Synthesis of Thermogelling Poly(N-isopropylacrylamide)-graft-chondroitin Sulfate Composites with Alginate Microparticles for Tissue Engineering
1Departments of Anesthesiology and Oncology, Mayo Clinic, Translational Science Track, Mayo Graduate School, 2Department of Radiology (Section of Interventional Pain Management), Mayo Clinic, 3Department of Neurologic Surgery, Mayo Clinic, 4Department of Orthopedic Surgery, Mayo Clinic
1Department of Surgery, Duke University Medical Center, 2Department of Biomedical Engineering, Duke University, 3School of Medicine, University of Pennsylvania, 4Department of Medicine, Division of Cardiology, Duke University Medical Center
1Department of Surgery, Monash University, 2Department of Neurosurgery, Monash University, 3The Ritchie Centre, Hudson Institute of Medical Research, 4Proteobioactives, Pty Ltd, 5Department of Neurosurgery, St Vincent's Hospital, 6Australian Institute for Bioengineering and Nanotechnology, University of Queensland, 7School of Chemical Engineering, University of Queensland, 8Department of Neurosurgery, Monash Health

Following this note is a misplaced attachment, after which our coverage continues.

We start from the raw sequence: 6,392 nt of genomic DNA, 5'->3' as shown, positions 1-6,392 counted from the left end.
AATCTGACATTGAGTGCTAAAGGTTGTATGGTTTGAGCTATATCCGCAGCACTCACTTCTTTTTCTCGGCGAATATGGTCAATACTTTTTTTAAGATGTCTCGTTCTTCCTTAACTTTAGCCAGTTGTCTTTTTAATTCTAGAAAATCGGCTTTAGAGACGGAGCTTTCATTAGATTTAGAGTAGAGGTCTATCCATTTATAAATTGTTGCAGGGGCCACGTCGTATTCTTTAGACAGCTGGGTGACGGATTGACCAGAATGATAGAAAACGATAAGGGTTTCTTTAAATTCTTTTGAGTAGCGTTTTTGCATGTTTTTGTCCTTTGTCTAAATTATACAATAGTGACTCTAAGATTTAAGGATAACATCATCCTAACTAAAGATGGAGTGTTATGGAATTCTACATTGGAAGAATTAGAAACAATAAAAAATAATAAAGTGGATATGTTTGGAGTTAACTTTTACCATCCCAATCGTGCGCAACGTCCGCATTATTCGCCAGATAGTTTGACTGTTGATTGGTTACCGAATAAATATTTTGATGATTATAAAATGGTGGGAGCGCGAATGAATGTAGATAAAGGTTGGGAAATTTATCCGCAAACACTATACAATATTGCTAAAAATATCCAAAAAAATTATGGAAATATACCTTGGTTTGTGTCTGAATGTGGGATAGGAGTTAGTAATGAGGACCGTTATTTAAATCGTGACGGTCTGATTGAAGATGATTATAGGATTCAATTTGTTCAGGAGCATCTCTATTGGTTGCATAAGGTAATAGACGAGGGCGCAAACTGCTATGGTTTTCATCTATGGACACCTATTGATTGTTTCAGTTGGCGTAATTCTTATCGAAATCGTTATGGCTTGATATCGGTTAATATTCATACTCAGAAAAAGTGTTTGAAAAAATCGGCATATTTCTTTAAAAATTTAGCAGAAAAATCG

1Department of Orthopedics, Guangzhou First People's Hospital, Guangzhou Medical University, 2Department of Radiology, Guangzhou First People's Hospital, Guangzhou Medical University, 3Department of Radiology, Guangzhou First People's Hospital, School of Medicine, South China University of Technology, 4Department of Orthopedics, The First Affiliated Hospital of Gannan Medical University, 5Department of Orthopedics, Guangzhou Chest Hospital, 6Department of Orthopedics, Guangzhou First People's Hospital, School of Medicine, South China University of Technology, Guangzhou Medical University
1Department of Biomedical Engineering, Washington University in St. Louis, 2Department of Biology, Washington University in St. Louis, 3Department of Orthopaedic Surgery, Washington University in St. Louis, 4Department of Materials Science and Mechanical Engineering, Washington University in St. Louis
In the human body, joints are points of articulation—locations where bones meet.
There are three main types. The first—fibrous joints—are stable and allow for little to no mobility. For instance, the sutures of the skull are held together by fibrous connective tissue and do not allow movement between adjacent bones.